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Nancy Holt. Photo: Holt/Smithson Foundation.
Nancy Holt. Photo: Holt/Smithson Foundation.

Smithsonian Acquires Nancy Holt Archives

The Smithsonian Institution’s Archives for American Art is to receive more than 50,000 documents related to pathbreaking Land artist Nancy Holt, The Art Newspaper reports. The papers, part of a bequest that is jointly held with the Holt-Smithson Foundation, pertain to her art and personal life, and limn, among other efforts, her successful attempt to secure the legacy of her late husband, Robert Smithson. Plans for two unrealized works that the foundation hopes to produce in the future are also included.

The papers, which cover four decades and will eventually be digitized, include Holt’s notebooks detailing her observations of the appearance of shadows at various times of day in relation to her design for Sun Tunnels, realized in 1976 in Utah’s Great Basin desert. A later notebook reveals similar observations pertaining to her Dark Star, 1984, occupying a public park in Arlington, Virginia. The documents show “how deliberate and perceptive Holt was about sight-lines, and how she was keenly attuned to one’s placement on the Earth, the passage of time and the movement of the sun,” noted Liza Kirwin, interim director of the Archives for American Art.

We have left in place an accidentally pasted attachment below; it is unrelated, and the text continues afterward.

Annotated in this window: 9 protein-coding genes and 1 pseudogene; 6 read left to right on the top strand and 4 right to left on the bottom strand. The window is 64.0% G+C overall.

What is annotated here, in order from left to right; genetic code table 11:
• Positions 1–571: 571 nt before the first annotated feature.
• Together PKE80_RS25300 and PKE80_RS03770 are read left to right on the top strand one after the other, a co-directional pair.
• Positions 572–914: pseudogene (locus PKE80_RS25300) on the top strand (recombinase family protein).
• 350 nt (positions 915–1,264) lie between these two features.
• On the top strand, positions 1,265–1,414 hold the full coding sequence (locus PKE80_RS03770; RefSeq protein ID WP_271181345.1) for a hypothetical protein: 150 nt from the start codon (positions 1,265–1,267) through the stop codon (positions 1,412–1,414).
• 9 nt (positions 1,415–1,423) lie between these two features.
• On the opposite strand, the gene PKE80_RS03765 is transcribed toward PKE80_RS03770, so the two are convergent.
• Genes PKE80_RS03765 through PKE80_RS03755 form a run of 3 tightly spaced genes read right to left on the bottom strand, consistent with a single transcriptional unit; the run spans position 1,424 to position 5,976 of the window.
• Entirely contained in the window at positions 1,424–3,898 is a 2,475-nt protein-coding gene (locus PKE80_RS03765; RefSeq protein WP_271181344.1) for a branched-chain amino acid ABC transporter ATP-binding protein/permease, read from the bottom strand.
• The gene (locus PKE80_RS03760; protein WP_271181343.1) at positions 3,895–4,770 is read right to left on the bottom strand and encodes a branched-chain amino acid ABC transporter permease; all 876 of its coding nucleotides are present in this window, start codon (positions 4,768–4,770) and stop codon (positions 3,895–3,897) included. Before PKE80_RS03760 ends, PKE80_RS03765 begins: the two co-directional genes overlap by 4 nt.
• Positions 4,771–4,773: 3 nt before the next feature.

The two unrealized projects that the Holt-Smithson Foundation hopes to produce are those for Sky Mound, an earthwork paused in 1984 and intended to revive a landfill located in the New Jersey Meadowlands just outside Manhattan, and Solar Web, 1984–89, an open structure situated on California’s Santa Monica beach and tracking the sun’s motion. The latter work is astronomically calibrated to be accurate for the next thousand years.

In acquiring the collection—which additionally includes Holt’s dream journals as well as photographs, transcripts of interviews, and financial documents—the Smithsonian hopes to fuel and expand research on the role of women in the Land art movement, which has typically been perceived as dominated by men. “The depth of historical material solidifies Holt’s position as a pioneer of the movement,” said Jacob Proctor, the Smithsonian’s Gilbert and Ann Kinney New York Collector in charge of new acquisitions, noting that the trove reveals “the complex research and organizational labor involved in realizing her works, while her writings, interviews, and correspondences demonstrate how Land art was as much a discursive and media practice as a sculptural one.”

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